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Rediff.com  » Cricket » Is The Military Giving Up On Cricket?

Is The Military Giving Up On Cricket?

By Air Marshal PRAMOD VASANT ATHAWALE (Retd)
December 14, 2023 11:50 IST
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In the absence of the Army, the BCCI may not consider a depleted Services side worthy of participation at the national level, notes Air Marshal Pramod Vasant Athawale (retd).

IMAGE: Indian Army soldiers play cricket in a very high-altitude forward location in eastern Ladakh earlier this year. Photograph: Kind courtesy @firefurycorps/TwitterANI Photo

The World Cup 2023 has reiterated a fact that cricket is a binding force in India especially when our team does well.

Therefore, an average Indian may find it surprising that the Indian Army has recently said 'NO' to cricket as a sport within the Army.

As such, the Services team for the recent T20 tournament comprised of only the Indian Navy and Indian Air Force players.

This is likely to happen for all national tournaments conducted by the BCCI, including the prestigious Ranji Trophy.

 

It is feared that in due course the Navy and Air Force may also decide to stop participating in cricket tournaments outside their individual service.

Even if they wish to continue, in the absence of the Army, the BCCI may not consider a depleted Services side worthy of participation at the national level.

The current services cricketers are disappointed. Those who were enrolled as cricketers and who have rarely been with any unit are especially disheartened to see their (cricketing) careers finished.

Many veteran cricketers also are emotional about this development.

One of them exclaimed, "Sadly, there will be no Services cricketers tomorrow!"

Veteran cricketers see themselves getting completely cut off from their parent cricket board.

Well, let us look at this development dispassionately. It appears to be a well thought out decision.

Just like the military is kept away from politics, it would be in the interest of the armed forces to keep this business, 'Cricket' away from their personnel.

Some of the major changes since 1990s about the character of cricket and a cricketer, will indicate the likely rationale behind Army's decision:

  • Until the 1980s, there were only two national tournaments, the Ranji Trophy and Duleep Trophy.
    For the Duleep Trophy, only a few Services cricketers represented the North Zone.
  • As such, a regular Services cricketer was on sports duty for about 3 months, including Inter Unit, Inter Command, Inter Services, and the Ranji Trophy.
    He had to get back to his unit and get more committed to work to compensate for his absence.
    A cricketer often compromised his annual leave as a compensation for his absence for cricket.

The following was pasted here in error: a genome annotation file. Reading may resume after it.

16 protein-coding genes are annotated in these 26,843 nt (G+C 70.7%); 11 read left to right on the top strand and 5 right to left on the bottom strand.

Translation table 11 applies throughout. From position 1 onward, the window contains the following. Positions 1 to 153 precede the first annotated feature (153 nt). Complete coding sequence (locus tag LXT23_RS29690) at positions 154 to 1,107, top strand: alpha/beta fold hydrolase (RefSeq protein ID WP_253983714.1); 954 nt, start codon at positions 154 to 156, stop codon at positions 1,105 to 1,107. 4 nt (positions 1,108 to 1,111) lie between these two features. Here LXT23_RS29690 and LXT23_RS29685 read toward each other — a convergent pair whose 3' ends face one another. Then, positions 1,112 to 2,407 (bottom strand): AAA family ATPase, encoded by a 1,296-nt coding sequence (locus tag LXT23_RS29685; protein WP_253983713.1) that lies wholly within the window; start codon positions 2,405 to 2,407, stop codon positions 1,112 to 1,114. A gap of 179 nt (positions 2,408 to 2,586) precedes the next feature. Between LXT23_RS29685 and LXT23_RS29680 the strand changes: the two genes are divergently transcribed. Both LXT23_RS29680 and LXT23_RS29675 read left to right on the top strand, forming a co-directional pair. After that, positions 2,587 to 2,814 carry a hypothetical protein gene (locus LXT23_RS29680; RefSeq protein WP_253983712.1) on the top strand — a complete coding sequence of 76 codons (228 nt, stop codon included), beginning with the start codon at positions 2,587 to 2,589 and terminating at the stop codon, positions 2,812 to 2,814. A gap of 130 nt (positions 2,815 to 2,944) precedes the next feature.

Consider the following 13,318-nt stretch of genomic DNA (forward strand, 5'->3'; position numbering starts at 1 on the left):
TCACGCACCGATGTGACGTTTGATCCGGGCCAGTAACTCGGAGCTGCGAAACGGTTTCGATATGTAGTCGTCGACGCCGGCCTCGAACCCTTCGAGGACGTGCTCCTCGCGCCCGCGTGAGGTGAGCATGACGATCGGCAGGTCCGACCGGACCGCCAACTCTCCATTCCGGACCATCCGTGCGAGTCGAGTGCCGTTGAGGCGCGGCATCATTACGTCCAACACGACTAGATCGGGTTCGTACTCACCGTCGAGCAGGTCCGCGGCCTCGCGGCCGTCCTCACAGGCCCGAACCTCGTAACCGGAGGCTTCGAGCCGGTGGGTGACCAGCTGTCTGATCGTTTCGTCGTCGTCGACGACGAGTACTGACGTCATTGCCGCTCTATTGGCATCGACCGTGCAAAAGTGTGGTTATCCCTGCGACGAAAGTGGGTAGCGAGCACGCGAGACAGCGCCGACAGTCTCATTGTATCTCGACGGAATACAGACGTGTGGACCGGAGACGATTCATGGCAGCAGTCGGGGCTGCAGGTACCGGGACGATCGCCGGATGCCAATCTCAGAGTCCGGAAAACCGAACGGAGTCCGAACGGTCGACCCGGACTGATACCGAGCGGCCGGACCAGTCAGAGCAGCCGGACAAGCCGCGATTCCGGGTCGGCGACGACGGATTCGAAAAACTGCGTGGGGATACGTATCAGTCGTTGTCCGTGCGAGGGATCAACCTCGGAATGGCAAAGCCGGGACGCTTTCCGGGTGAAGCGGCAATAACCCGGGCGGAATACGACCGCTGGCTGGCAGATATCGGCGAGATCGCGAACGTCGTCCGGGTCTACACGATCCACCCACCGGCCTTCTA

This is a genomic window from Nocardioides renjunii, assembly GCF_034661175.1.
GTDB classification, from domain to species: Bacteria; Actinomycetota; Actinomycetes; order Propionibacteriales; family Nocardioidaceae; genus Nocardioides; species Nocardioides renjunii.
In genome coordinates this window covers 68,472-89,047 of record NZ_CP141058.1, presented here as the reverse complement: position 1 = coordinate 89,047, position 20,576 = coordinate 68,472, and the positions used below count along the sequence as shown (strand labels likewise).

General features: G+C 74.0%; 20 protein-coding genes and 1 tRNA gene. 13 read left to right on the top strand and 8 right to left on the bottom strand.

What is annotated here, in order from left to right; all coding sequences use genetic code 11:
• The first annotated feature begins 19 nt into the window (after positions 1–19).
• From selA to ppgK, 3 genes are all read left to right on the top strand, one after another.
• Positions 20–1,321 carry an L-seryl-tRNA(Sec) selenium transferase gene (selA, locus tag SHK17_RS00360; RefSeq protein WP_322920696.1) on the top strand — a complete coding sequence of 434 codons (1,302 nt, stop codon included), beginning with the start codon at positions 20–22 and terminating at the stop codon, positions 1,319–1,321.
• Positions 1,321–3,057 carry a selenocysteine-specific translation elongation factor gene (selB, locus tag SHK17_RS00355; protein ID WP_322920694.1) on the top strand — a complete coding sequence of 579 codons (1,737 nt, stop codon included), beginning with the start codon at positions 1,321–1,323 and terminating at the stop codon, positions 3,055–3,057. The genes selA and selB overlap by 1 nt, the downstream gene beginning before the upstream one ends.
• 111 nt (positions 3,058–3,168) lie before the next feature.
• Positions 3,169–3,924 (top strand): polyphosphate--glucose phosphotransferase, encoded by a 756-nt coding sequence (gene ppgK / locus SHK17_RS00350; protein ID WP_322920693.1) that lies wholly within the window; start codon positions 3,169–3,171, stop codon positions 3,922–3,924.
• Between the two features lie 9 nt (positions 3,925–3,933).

• Now, cricketers are permanently attached only to play cricket and are engaged round the year in national level tournaments.
    Besides their total absence from the units, they do not also participate in local Inter Unit games, which are meant to build team spirit and morale in units.
  • Since the inception of the Ranji Trophy in 1949-1950, five Army officers and two from the Air Force played for India until 1961.
    All of them were acclaimed as highly professional military men. We continued to have great cricketers.
  • Unfortunately, none qualified to don the India blazer after 1961 as cricket demanded more time on the field, which was not possible for professional military men.
  • Services cricketers played predominantly based on individual talent till the turn of the century.
    They were military men first, cricketers next. However, growing professionalism and money in cricket began demanding 365 days commitment to the game.
    Today, a cricketer aiming to play at the national level must be a professional cricketer and cricketer alone.
    The military tag is only a matter of one's self-esteem without making any contribution to his basic duties as a soldier, seaman, or airman.
  • Besides the above, one of the most vital aspects is that cricket is more a BIG BUSINESS than a sport.
    With a single IPL contract, a cricketer would make far more money than his colleagues would earn in their whole careers.
  • This would surely upset the balance in the military and be counterproductive for maintenance of team spirit and morale.

We, the veteran cricketers have a reason to feel disappointed.

However, I am sure that tomorrow none of us would wish to see a veteran Services cricketer, who has not been a worthy military man first.

Cricket within the armed forces without professional cricketers shall be far more enjoyable and team builder than at present.

Jai Hind!

Air Marshal P V Athawale (retd) captained the Indian Air Force cricket team for two years and once played for the Services in the Ranji Trophy.

Feature Presentation: Aslam Hunani/Rediff.com

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Air Marshal PRAMOD VASANT ATHAWALE (Retd)

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